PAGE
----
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The Third Sunday of Easter
14 April 2013

A Sermon Preached by The Rev’d Dr Philip H. Towner, Curate


Rev 5:6-14
John 21:1-14  

 

On Easter Sunday, Fr. Blume in his sermon said something at the outset that has stuck with me.  Easter is hard.  He meant “hard to grasp.”  And I think that’s true.  But I’ll explore it in another way.  At this time, when the Lenten darkness of human sin and suffering has been blasted away by the light of Christ’s triumph over the grave, Eastertide is marked by celebration. Our worship begins and ends with the Hallelujah shout.  But the disciples in our Gospel stories of Jesus’ appearances live somewhere between “the Hallelujahs.”  And that is space we may also inhabit.  What is hard about this time can be described in various ways: I would frame it as the matter of moving the meaning of the Easter event from the head to the heart.  What does Easter mean day by day? 

The Apocalypse of John, Revelation, is, as the word itself suggests, a visual written down in words.  It is often held to be impenetrable and of little use when it comes to the practical needs of Christian living.  My first access to the meaning of the cross and the resurrection in Revelation is as a spectator.  Our lesson from Revelation offers a dramatic and vivid example of visual theology: “I saw a Lamb standing, as though it had been slain.”  The image is powerful, simple but sublime.  But it will take some work to become more than a spectator.  Singing the new song might move this lofty theology into the heart: “Worthy art thou to take the scroll and open its seals, for thou wast slain and by thy blood didst ransom people for God from every tribe and tongue and people and nation, and made them a kingdom and priests to our God, and they shall reign on earth.”  And in that statement we may glimpse something of our priestly present and royal future in a kingdom still sputtering to life, but in this chapter the meaning of the cross and resurrection are given in the grandest terms.

What this writer at the end of the first century could package in a single image, the disciples, still wrestling with Jesus’ death and resurrection, could hardly imagine.  One of the reasons the Gospels are so crucial for the formation of our Christian identity is that in the disciples, the women and men who spent time with Jesus, we can often imagine ourselves.  This is not a visual event but a visceral one.  The accounts of the appearances find the disciples in various situations, still reeling from all that has happened—afraid to believe, on the verge of disbelief.  They will take the rest of their lives to come to terms with what happened behind them; eventually they would understand that their present and future had been forever changed by an event in the past.  But we find them today, in the last appearance story of St. John’s Gospel, just getting on with life, seeming a little bit in limbo, and uncertainty is in the air.  They’ve made their way back from Galilee.  At the end of the day, Peter decides to go fishing, and six other of the disciples join him.  What do you do when your world is shaken up?  Grab hold of something normal.  This is really a story about Peter, but in our reading we stopped a few verses short of the real heart of the story.  When we get there, you’ll know that part well enough.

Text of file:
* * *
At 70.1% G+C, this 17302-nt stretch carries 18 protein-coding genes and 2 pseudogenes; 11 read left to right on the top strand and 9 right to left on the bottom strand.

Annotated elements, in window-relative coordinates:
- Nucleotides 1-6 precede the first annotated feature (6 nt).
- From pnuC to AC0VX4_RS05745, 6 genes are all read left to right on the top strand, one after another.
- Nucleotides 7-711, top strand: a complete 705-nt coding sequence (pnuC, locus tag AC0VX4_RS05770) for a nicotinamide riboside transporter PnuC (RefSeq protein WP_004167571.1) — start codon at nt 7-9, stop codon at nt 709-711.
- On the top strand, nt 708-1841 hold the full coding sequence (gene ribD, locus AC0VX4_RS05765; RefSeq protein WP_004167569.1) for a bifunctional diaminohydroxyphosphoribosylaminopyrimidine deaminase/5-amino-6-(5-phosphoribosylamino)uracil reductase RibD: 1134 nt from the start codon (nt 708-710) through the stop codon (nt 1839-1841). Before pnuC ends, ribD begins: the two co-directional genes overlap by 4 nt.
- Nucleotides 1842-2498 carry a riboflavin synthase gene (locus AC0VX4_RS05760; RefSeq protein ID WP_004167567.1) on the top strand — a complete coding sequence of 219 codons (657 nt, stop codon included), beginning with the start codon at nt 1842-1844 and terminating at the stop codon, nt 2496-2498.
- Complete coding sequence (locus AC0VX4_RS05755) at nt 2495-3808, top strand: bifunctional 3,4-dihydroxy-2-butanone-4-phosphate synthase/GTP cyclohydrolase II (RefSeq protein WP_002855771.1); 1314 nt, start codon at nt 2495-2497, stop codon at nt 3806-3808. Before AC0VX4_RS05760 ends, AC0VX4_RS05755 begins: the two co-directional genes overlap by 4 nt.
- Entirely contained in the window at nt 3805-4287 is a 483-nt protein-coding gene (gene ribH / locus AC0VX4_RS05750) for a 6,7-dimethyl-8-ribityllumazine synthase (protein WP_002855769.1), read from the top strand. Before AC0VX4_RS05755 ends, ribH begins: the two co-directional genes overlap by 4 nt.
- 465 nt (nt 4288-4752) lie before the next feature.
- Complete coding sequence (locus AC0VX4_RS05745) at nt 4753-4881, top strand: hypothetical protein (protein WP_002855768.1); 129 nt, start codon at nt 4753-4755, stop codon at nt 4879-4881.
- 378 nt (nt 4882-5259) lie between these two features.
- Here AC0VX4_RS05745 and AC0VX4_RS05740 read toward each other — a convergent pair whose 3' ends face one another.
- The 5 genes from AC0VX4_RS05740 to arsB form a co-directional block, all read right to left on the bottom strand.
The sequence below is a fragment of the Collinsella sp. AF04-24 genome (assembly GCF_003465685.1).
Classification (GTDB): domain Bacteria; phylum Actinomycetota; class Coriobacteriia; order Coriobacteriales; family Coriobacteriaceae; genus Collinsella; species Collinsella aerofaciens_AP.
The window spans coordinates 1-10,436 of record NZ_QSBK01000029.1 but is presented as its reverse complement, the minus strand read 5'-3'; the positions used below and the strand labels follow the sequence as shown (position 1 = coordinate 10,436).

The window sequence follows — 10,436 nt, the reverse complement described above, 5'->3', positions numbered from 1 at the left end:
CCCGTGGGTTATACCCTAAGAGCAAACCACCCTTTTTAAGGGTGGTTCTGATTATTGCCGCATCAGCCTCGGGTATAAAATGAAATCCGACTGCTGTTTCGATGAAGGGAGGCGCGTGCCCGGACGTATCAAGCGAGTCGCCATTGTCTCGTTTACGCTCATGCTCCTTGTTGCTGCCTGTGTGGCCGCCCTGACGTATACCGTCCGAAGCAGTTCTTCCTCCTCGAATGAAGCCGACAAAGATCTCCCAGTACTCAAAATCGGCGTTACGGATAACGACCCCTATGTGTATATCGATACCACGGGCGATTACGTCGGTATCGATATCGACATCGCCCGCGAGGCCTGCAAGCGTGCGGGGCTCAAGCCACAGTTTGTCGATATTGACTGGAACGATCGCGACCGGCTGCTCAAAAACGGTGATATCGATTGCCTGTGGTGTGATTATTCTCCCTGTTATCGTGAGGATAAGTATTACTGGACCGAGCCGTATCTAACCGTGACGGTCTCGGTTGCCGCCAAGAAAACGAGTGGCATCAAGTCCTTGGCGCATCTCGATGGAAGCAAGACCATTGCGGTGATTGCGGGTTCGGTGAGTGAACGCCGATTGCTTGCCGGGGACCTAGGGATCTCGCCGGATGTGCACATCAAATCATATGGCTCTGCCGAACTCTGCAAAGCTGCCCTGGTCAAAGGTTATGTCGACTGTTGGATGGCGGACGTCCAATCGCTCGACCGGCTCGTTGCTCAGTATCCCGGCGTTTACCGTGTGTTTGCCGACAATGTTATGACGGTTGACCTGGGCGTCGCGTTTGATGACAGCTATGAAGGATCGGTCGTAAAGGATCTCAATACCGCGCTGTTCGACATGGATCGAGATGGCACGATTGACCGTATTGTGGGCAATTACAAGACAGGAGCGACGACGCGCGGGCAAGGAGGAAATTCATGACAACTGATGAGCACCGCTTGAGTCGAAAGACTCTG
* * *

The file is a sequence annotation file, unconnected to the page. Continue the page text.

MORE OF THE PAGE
The story evokes potent memories of events in the past—events that shaped Peter. The fishing miracle is a near replica of the story of Peter’s call to discipleship preserved for us in the early stage of Luke’s Gospel.  There too the disciples had fished all night with no success.  When Jesus instructs Simon Peter to let down his nets into the deep water, he tells Jesus about the unsuccessful night, but adds that he will do as Jesus has instructed.  The net is filled to bursting and two boats are necessary to get the haul of fish in.  But it is Peter’s response that needs remembering: “He fell at down at Jesus’ knees and said, ‘Go away from me Lord for I am a sinful man’.”  And Jesus said, “Do not be afraid.  From now on you will be catching people.”  As John tells the story, the instruction comes from an unknown man on the shore, “put down the net on the right side.”  And through the instruction itself, Jesus’ identity is revealed, and there is no hesitation.  But notice what detail John adds immediately after the mysterious “disciple whom Jesus loved” informs Peter that it is the Lord: “He put on his clothes, because,” as our translation of the this text rather euphemistically glosses it, “he was stripped for work.” What the original language says is “because he was naked.” There is a hint here that Peter feels exposed, vulnerable, and well there should be.